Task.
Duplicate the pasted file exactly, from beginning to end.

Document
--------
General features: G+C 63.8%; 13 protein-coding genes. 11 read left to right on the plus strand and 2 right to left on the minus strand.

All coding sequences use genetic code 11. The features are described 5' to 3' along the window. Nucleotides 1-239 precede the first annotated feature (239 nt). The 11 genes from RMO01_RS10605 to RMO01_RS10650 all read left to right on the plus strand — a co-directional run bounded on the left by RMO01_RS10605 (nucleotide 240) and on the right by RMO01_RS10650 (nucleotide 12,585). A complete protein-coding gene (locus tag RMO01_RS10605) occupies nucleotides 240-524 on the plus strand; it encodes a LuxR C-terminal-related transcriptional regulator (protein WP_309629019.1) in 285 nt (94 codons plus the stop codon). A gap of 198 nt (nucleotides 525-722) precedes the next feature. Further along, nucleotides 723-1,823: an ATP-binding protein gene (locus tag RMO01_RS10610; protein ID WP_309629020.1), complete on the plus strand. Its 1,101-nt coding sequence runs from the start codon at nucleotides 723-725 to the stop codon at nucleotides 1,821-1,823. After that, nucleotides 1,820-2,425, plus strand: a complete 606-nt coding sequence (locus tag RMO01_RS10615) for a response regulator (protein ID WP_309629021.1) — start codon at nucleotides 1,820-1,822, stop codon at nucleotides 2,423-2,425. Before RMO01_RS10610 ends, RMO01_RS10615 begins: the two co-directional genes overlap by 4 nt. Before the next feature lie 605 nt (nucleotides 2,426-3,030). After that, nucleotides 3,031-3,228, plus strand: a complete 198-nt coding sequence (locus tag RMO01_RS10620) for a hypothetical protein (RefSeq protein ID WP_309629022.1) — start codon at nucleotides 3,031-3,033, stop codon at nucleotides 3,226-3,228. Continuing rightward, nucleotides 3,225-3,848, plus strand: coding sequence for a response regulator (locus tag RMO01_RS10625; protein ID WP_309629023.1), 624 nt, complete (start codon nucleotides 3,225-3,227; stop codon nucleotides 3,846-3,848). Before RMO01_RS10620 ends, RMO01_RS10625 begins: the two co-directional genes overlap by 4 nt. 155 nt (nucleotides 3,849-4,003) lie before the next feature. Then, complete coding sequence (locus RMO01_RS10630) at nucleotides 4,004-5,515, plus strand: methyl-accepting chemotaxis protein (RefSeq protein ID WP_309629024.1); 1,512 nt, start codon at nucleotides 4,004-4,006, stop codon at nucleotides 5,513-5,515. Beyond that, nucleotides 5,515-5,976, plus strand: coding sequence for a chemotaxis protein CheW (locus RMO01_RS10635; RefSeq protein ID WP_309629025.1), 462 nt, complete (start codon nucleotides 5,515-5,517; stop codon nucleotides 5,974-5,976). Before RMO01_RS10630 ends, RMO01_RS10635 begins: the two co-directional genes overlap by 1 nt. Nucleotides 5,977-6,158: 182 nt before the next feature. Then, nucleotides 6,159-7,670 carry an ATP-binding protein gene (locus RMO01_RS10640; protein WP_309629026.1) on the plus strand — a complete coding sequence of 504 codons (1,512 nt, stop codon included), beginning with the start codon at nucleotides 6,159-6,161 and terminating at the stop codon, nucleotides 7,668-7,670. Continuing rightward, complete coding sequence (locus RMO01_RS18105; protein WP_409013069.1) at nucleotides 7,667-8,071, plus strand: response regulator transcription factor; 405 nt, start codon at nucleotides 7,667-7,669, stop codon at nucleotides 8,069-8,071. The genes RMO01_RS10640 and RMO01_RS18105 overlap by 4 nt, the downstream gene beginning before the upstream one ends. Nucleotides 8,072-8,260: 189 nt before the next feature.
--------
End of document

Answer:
General features: G+C 63.8%; 13 protein-coding genes. 11 read left to right on the plus strand and 2 right to left on the minus strand.

All coding sequences use genetic code 11. The features are described 5' to 3' along the window. Nucleotides 1-239 precede the first annotated feature (239 nt). The 11 genes from RMO01_RS10605 to RMO01_RS10650 all read left to right on the plus strand — a co-directional run bounded on the left by RMO01_RS10605 (nucleotide 240) and on the right by RMO01_RS10650 (nucleotide 12,585). A complete protein-coding gene (locus tag RMO01_RS10605) occupies nucleotides 240-524 on the plus strand; it encodes a LuxR C-terminal-related transcriptional regulator (protein WP_309629019.1) in 285 nt (94 codons plus the stop codon). A gap of 198 nt (nucleotides 525-722) precedes the next feature. Further along, nucleotides 723-1,823: an ATP-binding protein gene (locus tag RMO01_RS10610; protein ID WP_309629020.1), complete on the plus strand. Its 1,101-nt coding sequence runs from the start codon at nucleotides 723-725 to the stop codon at nucleotides 1,821-1,823. After that, nucleotides 1,820-2,425, plus strand: a complete 606-nt coding sequence (locus tag RMO01_RS10615) for a response regulator (protein ID WP_309629021.1) — start codon at nucleotides 1,820-1,822, stop codon at nucleotides 2,423-2,425. Before RMO01_RS10610 ends, RMO01_RS10615 begins: the two co-directional genes overlap by 4 nt. Before the next feature lie 605 nt (nucleotides 2,426-3,030). After that, nucleotides 3,031-3,228, plus strand: a complete 198-nt coding sequence (locus tag RMO01_RS10620) for a hypothetical protein (RefSeq protein ID WP_309629022.1) — start codon at nucleotides 3,031-3,033, stop codon at nucleotides 3,226-3,228. Continuing rightward, nucleotides 3,225-3,848, plus strand: coding sequence for a response regulator (locus tag RMO01_RS10625; protein ID WP_309629023.1), 624 nt, complete (start codon nucleotides 3,225-3,227; stop codon nucleotides 3,846-3,848). Before RMO01_RS10620 ends, RMO01_RS10625 begins: the two co-directional genes overlap by 4 nt. 155 nt (nucleotides 3,849-4,003) lie before the next feature. Then, complete coding sequence (locus RMO01_RS10630) at nucleotides 4,004-5,515, plus strand: methyl-accepting chemotaxis protein (RefSeq protein ID WP_309629024.1); 1,512 nt, start codon at nucleotides 4,004-4,006, stop codon at nucleotides 5,513-5,515. Beyond that, nucleotides 5,515-5,976, plus strand: coding sequence for a chemotaxis protein CheW (locus RMO01_RS10635; RefSeq protein ID WP_309629025.1), 462 nt, complete (start codon nucleotides 5,515-5,517; stop codon nucleotides 5,974-5,976). Before RMO01_RS10630 ends, RMO01_RS10635 begins: the two co-directional genes overlap by 1 nt. Nucleotides 5,977-6,158: 182 nt before the next feature. Then, nucleotides 6,159-7,670 carry an ATP-binding protein gene (locus RMO01_RS10640; protein WP_309629026.1) on the plus strand — a complete coding sequence of 504 codons (1,512 nt, stop codon included), beginning with the start codon at nucleotides 6,159-6,161 and terminating at the stop codon, nucleotides 7,668-7,670. Continuing rightward, complete coding sequence (locus RMO01_RS18105; protein WP_409013069.1) at nucleotides 7,667-8,071, plus strand: response regulator transcription factor; 405 nt, start codon at nucleotides 7,667-7,669, stop codon at nucleotides 8,069-8,071. The genes RMO01_RS10640 and RMO01_RS18105 overlap by 4 nt, the downstream gene beginning before the upstream one ends. Nucleotides 8,072-8,260: 189 nt before the next feature.